Last weekend, I was on the hunt for a new copier/printer/scanner. This was no easy task as there are many models that all appear to be equal. The price for the exact same item ranged from $79 to $104 and there were many different all-in-ones that were for substantially less. 

I was ready to buy one of the cheaper versions, until I read an on-line review that claimed “it drinks ink for breakfast, lunch and dinner.”  Suddenly, paying more up front seemed like a better deal than paying over and over again. There is so much information available on line these days that it is easy to price shop and compare — but only on the initial purchase. The real cost comes in after you buy an item, and that is hard to know.

There are many items that have a lower up-front cost than the price of overall ownership: A blouse that needs to be dry-cleaned after each wearing. A free puppy that still requires a decade of food and expensive vet bills even if they remain healthy. A first car, which can seem manageable on a teenager’s income, until they factor in gas, insurance and repair. And this printer, which ended up costing me $79, but one round of new ink was $134. (Hopefully, this model isn’t thirsty and I don’t need to double my investment with regularity!)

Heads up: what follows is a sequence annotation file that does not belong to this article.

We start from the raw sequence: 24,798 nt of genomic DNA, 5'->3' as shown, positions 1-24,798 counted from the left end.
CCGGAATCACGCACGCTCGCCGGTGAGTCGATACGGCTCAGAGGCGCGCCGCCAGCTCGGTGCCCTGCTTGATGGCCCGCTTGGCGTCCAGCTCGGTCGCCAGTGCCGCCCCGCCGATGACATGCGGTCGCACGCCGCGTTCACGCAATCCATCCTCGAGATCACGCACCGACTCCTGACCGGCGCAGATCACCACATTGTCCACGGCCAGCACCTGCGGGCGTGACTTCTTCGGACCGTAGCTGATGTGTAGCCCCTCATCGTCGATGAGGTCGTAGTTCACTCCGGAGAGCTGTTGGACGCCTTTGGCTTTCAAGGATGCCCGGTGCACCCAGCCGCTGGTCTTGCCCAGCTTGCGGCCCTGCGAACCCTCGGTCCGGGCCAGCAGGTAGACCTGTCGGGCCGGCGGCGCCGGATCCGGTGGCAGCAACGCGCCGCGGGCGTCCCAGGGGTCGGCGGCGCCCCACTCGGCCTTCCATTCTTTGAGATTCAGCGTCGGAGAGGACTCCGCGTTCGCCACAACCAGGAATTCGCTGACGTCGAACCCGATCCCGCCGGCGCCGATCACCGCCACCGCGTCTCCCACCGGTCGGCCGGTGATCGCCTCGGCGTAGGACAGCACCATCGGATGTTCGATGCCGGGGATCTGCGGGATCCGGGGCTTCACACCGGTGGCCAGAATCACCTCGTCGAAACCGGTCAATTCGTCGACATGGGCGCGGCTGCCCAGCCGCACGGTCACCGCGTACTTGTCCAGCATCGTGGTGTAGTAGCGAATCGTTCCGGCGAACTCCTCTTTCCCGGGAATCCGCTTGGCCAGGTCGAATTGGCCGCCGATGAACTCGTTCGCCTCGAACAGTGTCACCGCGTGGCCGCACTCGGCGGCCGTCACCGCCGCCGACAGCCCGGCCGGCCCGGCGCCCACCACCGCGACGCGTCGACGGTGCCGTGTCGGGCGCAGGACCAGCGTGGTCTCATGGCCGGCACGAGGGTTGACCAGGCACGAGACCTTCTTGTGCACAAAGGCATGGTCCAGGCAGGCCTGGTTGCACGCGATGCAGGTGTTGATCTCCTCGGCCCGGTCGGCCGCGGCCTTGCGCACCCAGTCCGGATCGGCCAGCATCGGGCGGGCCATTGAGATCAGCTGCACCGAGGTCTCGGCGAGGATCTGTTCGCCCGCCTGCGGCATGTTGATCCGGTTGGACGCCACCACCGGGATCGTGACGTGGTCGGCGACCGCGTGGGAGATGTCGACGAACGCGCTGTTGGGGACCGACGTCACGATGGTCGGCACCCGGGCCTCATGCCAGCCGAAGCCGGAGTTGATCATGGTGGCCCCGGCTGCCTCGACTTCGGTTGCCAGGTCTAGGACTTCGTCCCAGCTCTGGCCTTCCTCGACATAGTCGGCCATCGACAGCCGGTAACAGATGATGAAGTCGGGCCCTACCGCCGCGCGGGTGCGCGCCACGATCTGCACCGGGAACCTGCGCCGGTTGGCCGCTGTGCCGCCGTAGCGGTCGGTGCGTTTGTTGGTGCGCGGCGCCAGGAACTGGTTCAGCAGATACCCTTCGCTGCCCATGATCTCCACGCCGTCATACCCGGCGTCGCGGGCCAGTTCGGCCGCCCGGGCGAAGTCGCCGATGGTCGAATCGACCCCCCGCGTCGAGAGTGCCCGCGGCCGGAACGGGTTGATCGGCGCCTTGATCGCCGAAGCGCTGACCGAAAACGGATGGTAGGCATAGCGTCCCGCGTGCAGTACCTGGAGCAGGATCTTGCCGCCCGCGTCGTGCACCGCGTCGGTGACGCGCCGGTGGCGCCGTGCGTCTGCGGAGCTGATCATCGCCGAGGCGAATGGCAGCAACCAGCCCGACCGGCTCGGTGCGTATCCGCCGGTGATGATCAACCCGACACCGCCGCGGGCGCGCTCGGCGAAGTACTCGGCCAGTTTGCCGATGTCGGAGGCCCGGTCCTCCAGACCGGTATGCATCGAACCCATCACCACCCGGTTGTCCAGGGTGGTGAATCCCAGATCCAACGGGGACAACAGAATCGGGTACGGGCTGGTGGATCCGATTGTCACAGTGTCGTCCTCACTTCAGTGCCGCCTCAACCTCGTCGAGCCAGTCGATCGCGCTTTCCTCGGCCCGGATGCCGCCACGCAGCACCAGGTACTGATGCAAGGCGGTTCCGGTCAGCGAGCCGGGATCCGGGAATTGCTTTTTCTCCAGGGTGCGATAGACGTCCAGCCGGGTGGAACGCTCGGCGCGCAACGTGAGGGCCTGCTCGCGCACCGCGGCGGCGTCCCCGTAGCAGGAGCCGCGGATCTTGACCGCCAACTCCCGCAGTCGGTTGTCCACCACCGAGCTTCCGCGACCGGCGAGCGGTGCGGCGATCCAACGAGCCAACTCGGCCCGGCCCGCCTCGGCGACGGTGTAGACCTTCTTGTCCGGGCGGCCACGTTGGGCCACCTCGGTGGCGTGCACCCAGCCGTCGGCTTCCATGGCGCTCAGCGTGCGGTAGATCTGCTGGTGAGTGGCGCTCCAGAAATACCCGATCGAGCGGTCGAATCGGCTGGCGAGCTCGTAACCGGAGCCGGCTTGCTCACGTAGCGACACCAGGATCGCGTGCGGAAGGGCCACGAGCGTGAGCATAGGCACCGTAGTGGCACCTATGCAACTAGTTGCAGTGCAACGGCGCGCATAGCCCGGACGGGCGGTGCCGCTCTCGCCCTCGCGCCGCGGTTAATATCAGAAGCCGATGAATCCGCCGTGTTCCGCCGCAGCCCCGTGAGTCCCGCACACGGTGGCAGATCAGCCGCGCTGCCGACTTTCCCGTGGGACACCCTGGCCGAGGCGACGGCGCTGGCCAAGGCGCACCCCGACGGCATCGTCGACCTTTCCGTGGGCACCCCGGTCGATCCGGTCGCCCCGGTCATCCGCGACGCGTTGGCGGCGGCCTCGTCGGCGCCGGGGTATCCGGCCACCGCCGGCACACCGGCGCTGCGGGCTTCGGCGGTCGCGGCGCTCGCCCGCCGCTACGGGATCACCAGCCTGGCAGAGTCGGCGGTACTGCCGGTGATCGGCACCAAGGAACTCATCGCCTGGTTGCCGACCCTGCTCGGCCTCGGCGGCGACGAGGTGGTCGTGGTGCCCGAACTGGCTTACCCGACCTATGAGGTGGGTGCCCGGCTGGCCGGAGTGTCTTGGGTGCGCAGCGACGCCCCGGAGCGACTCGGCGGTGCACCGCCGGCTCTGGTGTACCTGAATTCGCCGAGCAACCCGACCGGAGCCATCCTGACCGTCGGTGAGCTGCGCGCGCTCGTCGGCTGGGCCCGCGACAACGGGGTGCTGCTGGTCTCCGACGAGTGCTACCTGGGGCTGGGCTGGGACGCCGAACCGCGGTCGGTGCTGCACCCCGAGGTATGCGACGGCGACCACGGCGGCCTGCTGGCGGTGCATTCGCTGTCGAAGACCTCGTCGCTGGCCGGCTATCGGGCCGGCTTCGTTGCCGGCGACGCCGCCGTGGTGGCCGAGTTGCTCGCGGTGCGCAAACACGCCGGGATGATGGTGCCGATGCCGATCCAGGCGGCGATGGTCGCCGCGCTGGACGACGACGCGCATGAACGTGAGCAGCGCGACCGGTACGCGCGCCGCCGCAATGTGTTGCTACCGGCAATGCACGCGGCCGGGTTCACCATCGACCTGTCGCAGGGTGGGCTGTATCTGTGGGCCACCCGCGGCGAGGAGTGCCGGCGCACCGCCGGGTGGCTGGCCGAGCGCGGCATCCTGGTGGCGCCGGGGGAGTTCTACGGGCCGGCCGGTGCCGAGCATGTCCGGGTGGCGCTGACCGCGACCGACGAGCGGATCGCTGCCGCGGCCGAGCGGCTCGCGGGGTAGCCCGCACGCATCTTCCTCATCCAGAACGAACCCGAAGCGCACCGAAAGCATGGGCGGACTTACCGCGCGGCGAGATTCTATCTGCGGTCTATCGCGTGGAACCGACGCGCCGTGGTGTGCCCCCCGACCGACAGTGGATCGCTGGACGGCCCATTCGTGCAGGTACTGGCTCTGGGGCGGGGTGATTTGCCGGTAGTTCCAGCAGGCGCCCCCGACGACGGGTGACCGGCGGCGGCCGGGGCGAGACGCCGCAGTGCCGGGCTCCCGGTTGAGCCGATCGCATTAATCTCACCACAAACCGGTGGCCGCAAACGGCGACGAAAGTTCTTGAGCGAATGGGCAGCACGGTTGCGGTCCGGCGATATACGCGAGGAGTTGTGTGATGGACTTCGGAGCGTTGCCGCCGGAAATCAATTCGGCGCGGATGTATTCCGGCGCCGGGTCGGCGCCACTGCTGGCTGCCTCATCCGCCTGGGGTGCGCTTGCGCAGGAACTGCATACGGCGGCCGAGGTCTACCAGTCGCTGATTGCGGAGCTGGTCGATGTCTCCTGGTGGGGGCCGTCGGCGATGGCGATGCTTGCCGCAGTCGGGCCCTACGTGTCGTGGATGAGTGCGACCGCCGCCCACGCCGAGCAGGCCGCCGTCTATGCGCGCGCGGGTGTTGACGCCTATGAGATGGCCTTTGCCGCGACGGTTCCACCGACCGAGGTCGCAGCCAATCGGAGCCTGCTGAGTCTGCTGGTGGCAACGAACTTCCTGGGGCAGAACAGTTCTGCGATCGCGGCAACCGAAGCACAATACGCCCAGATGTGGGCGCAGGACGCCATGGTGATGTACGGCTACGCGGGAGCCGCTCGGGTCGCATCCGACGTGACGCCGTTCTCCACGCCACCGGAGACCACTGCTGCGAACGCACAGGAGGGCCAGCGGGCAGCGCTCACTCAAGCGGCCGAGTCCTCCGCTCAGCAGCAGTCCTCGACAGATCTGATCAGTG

When you are “price matching” or looking for the latest bargain, remember that the cost is on the lifetime of the product, not just the initial outlay. Savings for the long term is more prudent than a deal at the start.

— beth triplett

About the Author leadership dots by dr. beth triplett

Dr. beth triplett is the owner of leadership dots, offering coaching, training and consulting for new supervisors. She also shares daily lessons on her leadershipdots blog. Her work is based on the leadership dots philosophy that change happens through the intentional connecting of small steps in the short term to the big picture in the long term.

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